1 Aix Marseille Université, CNRS, LAM (Laboratoire d’Astrophysique de Marseille), UMR 7326, 13388 Marseille, France
2 Laboratoire AIM Paris-Saclay, CEA/DSM – INSU/CNRS – Université Paris Diderot, IRFU/SAp, CEA-Saclay, Orme des Merisiers, 91191 Gif-sur-Yvette, France
3 Department of Physics, West Virginia University, Morgantown, WV 26506, USA
4 INAF – Istituto Astrofisica e Planetologia Spaziale, via Fosso del Cavaliere 100, 00133 Roma, Italy
5 Laboratoire d’Astrophysique de Bordeaux, OASU – UMR 5804, CNRS – Université de Bordeaux 1, 2 rue de l’Observatoire, BP 89, 33270 Floirac, France
6 I. Physik. Insitut, Zülpicher Str. 77, University of Cologne, Germany
7 Université de Toulouse, UPS, CESR, 9 av. du colonel Roche, 31028 Toulouse, France
8 National Research Council of Canada, 5071 West Saanich Road, Victoria, BC V9E 2E7, Canada
9 National Astronomical Observatories of the Chinese Academy of Sciences, 100012 Beijing, PR China
10 The Canadian Institute for Theoretical Astrophysics (CITA), University of Toronto, 60 St. George Street, Toronto, Ontario, M5S 3H8, Canada
11 Department of Astrophysics, Faculty of Physics, University of Athens, Panepistimiopolis, 15784 Zografos, Athens, Greece
12 Institut d’Astrophysique de Paris, UMR 7095 CNRS, Université Pierre & Marie Curie, 98 bis Boulevard Arago, 75014 Paris, France
13 ESO, Karl Schwarzschild str. 2, 85748 Garching, Germany
14 Herschel Science Centre, ESA-ESAC, PO Box 78, 28691 Villanueva de la Caada, Madrid, Spain
15 Jeremiah Horrocks Institute, University of Central Lancashire, PR1 2HE, UK
16 Department of Physics and Astronomy, The Open University, Walton Hall, Milton Keynes, MK7 6AA, UK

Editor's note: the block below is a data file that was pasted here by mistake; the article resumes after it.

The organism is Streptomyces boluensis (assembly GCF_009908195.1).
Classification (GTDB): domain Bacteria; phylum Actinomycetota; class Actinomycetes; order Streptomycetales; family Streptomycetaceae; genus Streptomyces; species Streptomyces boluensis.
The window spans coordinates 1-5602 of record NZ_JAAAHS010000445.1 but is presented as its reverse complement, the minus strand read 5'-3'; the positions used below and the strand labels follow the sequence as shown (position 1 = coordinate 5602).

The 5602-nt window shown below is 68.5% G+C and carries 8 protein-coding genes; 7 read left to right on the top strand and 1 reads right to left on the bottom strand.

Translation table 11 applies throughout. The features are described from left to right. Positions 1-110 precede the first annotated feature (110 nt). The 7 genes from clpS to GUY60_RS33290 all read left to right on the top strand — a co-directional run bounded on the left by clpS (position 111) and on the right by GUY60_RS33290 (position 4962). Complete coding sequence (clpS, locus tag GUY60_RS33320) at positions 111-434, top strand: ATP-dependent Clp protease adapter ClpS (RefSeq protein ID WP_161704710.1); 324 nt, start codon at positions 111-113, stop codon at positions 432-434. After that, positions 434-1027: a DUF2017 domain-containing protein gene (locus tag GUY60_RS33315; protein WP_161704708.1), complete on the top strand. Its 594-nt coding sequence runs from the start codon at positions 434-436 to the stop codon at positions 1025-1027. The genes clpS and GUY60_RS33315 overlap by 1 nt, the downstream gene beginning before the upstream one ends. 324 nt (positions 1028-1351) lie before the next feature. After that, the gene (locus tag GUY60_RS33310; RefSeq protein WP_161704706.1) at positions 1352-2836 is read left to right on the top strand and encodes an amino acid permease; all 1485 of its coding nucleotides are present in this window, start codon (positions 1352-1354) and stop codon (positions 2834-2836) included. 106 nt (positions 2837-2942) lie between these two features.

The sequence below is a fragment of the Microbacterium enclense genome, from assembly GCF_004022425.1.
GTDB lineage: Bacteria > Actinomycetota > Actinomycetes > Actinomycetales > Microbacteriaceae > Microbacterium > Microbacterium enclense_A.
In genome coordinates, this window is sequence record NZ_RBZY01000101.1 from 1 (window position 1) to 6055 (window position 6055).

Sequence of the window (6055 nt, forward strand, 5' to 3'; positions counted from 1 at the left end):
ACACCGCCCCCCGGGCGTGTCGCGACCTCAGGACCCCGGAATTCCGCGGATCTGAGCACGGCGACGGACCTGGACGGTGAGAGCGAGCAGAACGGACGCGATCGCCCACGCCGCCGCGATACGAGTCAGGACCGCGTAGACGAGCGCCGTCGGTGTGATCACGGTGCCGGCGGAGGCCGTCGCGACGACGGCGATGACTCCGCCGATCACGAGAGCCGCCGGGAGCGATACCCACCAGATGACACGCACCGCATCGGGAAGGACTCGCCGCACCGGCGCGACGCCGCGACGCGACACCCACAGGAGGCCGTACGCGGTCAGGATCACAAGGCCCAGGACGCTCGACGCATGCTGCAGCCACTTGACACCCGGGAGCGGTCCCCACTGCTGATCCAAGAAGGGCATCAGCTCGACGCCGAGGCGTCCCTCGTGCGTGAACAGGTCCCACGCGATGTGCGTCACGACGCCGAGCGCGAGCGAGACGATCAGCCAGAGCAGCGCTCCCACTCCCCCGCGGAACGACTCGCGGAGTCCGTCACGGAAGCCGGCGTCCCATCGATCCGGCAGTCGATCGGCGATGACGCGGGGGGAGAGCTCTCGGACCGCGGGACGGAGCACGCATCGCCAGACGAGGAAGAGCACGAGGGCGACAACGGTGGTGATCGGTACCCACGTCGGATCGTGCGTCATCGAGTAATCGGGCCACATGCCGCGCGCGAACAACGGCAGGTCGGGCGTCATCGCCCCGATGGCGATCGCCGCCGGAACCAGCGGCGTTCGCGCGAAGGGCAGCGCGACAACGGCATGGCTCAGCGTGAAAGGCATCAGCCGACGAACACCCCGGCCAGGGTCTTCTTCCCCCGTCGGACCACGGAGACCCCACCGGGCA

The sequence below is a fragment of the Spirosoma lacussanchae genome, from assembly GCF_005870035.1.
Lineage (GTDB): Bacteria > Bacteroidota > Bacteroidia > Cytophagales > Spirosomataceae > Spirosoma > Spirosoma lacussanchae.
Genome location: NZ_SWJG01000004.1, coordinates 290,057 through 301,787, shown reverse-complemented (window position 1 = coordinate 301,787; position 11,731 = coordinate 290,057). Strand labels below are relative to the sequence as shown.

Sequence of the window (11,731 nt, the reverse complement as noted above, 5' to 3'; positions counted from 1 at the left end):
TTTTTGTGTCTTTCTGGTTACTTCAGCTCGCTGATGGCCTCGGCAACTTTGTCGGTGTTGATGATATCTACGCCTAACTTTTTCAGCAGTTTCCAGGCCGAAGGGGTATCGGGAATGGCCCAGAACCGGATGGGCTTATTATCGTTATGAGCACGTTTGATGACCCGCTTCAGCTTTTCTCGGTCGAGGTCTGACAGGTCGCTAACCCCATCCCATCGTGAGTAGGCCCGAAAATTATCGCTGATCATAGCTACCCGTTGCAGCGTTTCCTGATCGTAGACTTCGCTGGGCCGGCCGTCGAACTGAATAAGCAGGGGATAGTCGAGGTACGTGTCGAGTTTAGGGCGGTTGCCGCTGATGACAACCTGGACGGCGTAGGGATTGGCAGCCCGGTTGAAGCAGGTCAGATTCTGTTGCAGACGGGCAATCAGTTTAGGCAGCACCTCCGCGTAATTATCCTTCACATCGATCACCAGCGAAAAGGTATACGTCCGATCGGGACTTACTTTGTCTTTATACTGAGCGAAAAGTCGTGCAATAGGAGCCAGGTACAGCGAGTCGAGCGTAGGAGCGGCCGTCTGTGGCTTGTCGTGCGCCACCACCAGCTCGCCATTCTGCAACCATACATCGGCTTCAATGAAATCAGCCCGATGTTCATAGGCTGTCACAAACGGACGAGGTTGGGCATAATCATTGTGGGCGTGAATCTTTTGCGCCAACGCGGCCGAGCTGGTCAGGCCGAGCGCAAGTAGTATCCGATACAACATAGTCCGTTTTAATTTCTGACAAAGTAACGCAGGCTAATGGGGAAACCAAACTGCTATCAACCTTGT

17 RAL Space, STFC Rutherford Appleton Laboratory, Chilton, Didcot, Oxfordshire, OX11 0QX, UK
Received: 9 July 2012
Accepted: 28 March 2013
Aims. Fundamental to any theory of high-mass star formation are gravity and turbulence. Their relative importance, which probably changes during cloud evolution, is not known. By investigating the spatial and density structure of the high-mass star-forming complex NGC 6334 we aim to disentangle the contributions of turbulence and gravity.
Methods. We used Herschel PACS and SPIRE imaging observations from the HOBYS key programme at wavelengths of 160, 250, 350, and 500 μm to construct dust temperature and column density maps. Using probability distribution functions (PDFs) of the column density determined for the whole complex and for four distinct sub-regions (distinguished on the basis of differences in the column density, temperature, and radiation field), we characterize the density structure of the complex. We investigate the spatial structure using the Δ-variance, which probes the relative amount of structure on different size scales and traces possible energy injection mechanisms into the molecular cloud.
Results. The Δ-variance analysis suggests that the significant scales of a few parsec that were found are caused by energy injection due to expanding H ii regions, which are numerous, and by the lengths of filaments seen everywhere in the complex. The column density PDFs have a lognormal shape at low densities and a clearly defined power law at high densities for all sub-regions whose slope is linked to the exponent α of an equivalent spherical density distribution. In particular with α = 2.37, the central sub-region is largly dominated by gravity, caused by individual collapsing dense cores and global collapse of a larger region. The collapse is faster than free-fall (which would lead only to α = 2) and thus requires a more dynamic scenario (external compression, flows). The column density PDFs suggest that the different sub-regions are at different evolutionary stages, especially the central sub-region, which seems to be in a more evolved stage.
Key words: stars: formation / ISM: clouds / ISM: individual objects: NGC 6334
Herschel is an ESA space observatory with science instruments provided by European-led Principal Investigator consortia and with important participation from NASA.
Appendix A is available in electronic form at http://www.aanda.org
© ESO, 2013